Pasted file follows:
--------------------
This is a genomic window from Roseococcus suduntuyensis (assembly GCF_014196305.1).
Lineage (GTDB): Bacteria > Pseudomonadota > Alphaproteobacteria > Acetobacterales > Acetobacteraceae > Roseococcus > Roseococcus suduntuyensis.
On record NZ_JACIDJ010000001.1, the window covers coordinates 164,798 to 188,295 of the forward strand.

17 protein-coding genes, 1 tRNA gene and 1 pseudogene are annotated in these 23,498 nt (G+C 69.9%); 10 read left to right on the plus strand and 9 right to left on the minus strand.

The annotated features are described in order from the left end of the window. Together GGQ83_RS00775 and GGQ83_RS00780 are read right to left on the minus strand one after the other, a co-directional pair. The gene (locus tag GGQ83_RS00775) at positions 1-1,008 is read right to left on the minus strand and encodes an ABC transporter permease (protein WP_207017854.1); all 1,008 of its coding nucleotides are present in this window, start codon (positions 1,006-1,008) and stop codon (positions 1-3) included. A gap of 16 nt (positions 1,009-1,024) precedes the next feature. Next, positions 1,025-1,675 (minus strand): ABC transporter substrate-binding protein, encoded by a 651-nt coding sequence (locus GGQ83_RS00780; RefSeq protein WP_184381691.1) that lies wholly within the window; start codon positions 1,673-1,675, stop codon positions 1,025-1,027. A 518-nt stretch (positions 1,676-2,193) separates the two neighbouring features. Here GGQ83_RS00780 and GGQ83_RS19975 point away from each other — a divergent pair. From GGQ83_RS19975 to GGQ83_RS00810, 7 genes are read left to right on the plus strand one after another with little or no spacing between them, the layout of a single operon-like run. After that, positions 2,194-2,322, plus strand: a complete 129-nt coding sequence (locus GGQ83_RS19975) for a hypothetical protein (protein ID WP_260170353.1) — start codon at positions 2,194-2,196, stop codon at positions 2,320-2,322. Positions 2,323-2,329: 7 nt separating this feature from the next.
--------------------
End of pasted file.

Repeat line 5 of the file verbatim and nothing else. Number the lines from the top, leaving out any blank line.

The annotated features are described in order from the left end of the window. Together GGQ83_RS00775 and GGQ83_RS00780 are read right to left on the minus strand one after the other, a co-directional pair. The gene (locus tag GGQ83_RS00775) at positions 1-1,008 is read right to left on the minus strand and encodes an ABC transporter permease (protein WP_207017854.1); all 1,008 of its coding nucleotides are present in this window, start codon (positions 1,006-1,008) and stop codon (positions 1-3) included. A gap of 16 nt (positions 1,009-1,024) precedes the next feature. Next, positions 1,025-1,675 (minus strand): ABC transporter substrate-binding protein, encoded by a 651-nt coding sequence (locus GGQ83_RS00780; RefSeq protein WP_184381691.1) that lies wholly within the window; start codon positions 1,673-1,675, stop codon positions 1,025-1,027. A 518-nt stretch (positions 1,676-2,193) separates the two neighbouring features. Here GGQ83_RS00780 and GGQ83_RS19975 point away from each other — a divergent pair. From GGQ83_RS19975 to GGQ83_RS00810, 7 genes are read left to right on the plus strand one after another with little or no spacing between them, the layout of a single operon-like run. After that, positions 2,194-2,322, plus strand: a complete 129-nt coding sequence (locus GGQ83_RS19975) for a hypothetical protein (protein ID WP_260170353.1) — start codon at positions 2,194-2,196, stop codon at positions 2,320-2,322. Positions 2,323-2,329: 7 nt separating this feature from the next.